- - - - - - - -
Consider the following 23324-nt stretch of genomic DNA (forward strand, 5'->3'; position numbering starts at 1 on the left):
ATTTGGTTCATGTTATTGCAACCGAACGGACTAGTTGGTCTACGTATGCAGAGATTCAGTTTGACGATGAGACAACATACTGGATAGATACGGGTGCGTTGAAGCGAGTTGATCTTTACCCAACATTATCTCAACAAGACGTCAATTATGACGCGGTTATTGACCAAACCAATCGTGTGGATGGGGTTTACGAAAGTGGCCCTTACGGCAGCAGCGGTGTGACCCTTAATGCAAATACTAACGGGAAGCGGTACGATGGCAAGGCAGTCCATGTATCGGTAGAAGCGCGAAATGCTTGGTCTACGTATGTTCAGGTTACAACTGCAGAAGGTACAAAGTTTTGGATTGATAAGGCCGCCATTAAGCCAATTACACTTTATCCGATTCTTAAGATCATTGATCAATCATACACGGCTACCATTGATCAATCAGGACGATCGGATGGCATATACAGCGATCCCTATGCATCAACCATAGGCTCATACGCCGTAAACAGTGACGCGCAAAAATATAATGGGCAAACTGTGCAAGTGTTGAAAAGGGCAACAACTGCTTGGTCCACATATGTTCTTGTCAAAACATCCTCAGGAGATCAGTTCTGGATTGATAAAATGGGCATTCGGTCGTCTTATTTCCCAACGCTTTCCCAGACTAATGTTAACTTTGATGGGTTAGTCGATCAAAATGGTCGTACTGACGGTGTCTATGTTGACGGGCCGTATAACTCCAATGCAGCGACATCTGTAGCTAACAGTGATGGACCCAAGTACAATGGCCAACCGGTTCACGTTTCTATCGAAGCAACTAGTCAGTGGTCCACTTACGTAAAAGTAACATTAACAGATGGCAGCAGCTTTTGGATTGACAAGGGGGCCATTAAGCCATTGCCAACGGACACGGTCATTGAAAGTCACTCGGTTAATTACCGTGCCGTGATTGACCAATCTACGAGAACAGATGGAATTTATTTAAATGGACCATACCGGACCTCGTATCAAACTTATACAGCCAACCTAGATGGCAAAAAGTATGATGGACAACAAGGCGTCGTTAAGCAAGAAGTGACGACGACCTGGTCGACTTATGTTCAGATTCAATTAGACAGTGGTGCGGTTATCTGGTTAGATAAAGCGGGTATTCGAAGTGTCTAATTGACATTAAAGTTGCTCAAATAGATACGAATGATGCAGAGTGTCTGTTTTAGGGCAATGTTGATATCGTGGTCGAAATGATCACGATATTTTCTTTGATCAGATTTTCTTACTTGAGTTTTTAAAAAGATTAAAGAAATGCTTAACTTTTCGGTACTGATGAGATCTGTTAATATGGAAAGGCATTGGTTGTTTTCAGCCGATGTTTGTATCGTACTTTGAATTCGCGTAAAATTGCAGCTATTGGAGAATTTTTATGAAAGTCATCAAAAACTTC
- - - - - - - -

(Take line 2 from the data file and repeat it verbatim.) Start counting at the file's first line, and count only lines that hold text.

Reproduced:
ATTTGGTTCATGTTATTGCAACCGAACGGACTAGTTGGTCTACGTATGCAGAGATTCAGTTTGACGATGAGACAACATACTGGATAGATACGGGTGCGTTGAAGCGAGTTGATCTTTACCCAACATTATCTCAACAAGACGTCAATTATGACGCGGTTATTGACCAAACCAATCGTGTGGATGGGGTTTACGAAAGTGGCCCTTACGGCAGCAGCGGTGTGACCCTTAATGCAAATACTAACGGGAAGCGGTACGATGGCAAGGCAGTCCATGTATCGGTAGAAGCGCGAAATGCTTGGTCTACGTATGTTCAGGTTACAACTGCAGAAGGTACAAAGTTTTGGATTGATAAGGCCGCCATTAAGCCAATTACACTTTATCCGATTCTTAAGATCATTGATCAATCATACACGGCTACCATTGATCAATCAGGACGATCGGATGGCATATACAGCGATCCCTATGCATCAACCATAGGCTCATACGCCGTAAACAGTGACGCGCAAAAATATAATGGGCAAACTGTGCAAGTGTTGAAAAGGGCAACAACTGCTTGGTCCACATATGTTCTTGTCAAAACATCCTCAGGAGATCAGTTCTGGATTGATAAAATGGGCATTCGGTCGTCTTATTTCCCAACGCTTTCCCAGACTAATGTTAACTTTGATGGGTTAGTCGATCAAAATGGTCGTACTGACGGTGTCTATGTTGACGGGCCGTATAACTCCAATGCAGCGACATCTGTAGCTAACAGTGATGGACCCAAGTACAATGGCCAACCGGTTCACGTTTCTATCGAAGCAACTAGTCAGTGGTCCACTTACGTAAAAGTAACATTAACAGATGGCAGCAGCTTTTGGATTGACAAGGGGGCCATTAAGCCATTGCCAACGGACACGGTCATTGAAAGTCACTCGGTTAATTACCGTGCCGTGATTGACCAATCTACGAGAACAGATGGAATTTATTTAAATGGACCATACCGGACCTCGTATCAAACTTATACAGCCAACCTAGATGGCAAAAAGTATGATGGACAACAAGGCGTCGTTAAGCAAGAAGTGACGACGACCTGGTCGACTTATGTTCAGATTCAATTAGACAGTGGTGCGGTTATCTGGTTAGATAAAGCGGGTATTCGAAGTGTCTAATTGACATTAAAGTTGCTCAAATAGATACGAATGATGCAGAGTGTCTGTTTTAGGGCAATGTTGATATCGTGGTCGAAATGATCACGATATTTTCTTTGATCAGATTTTCTTACTTGAGTTTTTAAAAAGATTAAAGAAATGCTTAACTTTTCGGTACTGATGAGATCTGTTAATATGGAAAGGCATTGGTTGTTTTCAGCCGATGTTTGTATCGTACTTTGAATTCGCGTAAAATTGCAGCTATTGGAGAATTTTTATGAAAGTCATCAAAAACTTC